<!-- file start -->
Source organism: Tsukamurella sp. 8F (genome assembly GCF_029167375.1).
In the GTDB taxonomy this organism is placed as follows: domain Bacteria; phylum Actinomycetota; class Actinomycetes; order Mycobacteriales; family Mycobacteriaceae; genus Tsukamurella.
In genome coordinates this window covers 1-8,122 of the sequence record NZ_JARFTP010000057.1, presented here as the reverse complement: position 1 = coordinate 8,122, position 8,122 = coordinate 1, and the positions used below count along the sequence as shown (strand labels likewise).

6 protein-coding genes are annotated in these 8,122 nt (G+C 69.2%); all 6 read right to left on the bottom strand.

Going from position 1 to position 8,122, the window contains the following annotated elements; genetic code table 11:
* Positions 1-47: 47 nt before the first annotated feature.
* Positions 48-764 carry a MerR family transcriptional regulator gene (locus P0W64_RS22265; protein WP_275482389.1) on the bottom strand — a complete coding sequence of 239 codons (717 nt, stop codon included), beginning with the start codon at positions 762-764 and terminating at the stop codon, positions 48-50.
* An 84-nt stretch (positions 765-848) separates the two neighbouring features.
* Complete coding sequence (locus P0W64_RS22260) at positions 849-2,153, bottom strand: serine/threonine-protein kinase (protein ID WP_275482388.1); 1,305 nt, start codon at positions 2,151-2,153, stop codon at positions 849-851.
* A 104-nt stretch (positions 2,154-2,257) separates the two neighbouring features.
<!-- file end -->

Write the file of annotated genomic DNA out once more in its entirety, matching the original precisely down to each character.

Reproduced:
Source organism: Tsukamurella sp. 8F (genome assembly GCF_029167375.1).
In the GTDB taxonomy this organism is placed as follows: domain Bacteria; phylum Actinomycetota; class Actinomycetes; order Mycobacteriales; family Mycobacteriaceae; genus Tsukamurella.
In genome coordinates this window covers 1-8,122 of the sequence record NZ_JARFTP010000057.1, presented here as the reverse complement: position 1 = coordinate 8,122, position 8,122 = coordinate 1, and the positions used below count along the sequence as shown (strand labels likewise).

6 protein-coding genes are annotated in these 8,122 nt (G+C 69.2%); all 6 read right to left on the bottom strand.

Going from position 1 to position 8,122, the window contains the following annotated elements; genetic code table 11:
* Positions 1-47: 47 nt before the first annotated feature.
* Positions 48-764 carry a MerR family transcriptional regulator gene (locus P0W64_RS22265; protein WP_275482389.1) on the bottom strand — a complete coding sequence of 239 codons (717 nt, stop codon included), beginning with the start codon at positions 762-764 and terminating at the stop codon, positions 48-50.
* An 84-nt stretch (positions 765-848) separates the two neighbouring features.
* Complete coding sequence (locus P0W64_RS22260) at positions 849-2,153, bottom strand: serine/threonine-protein kinase (protein ID WP_275482388.1); 1,305 nt, start codon at positions 2,151-2,153, stop codon at positions 849-851.
* A 104-nt stretch (positions 2,154-2,257) separates the two neighbouring features.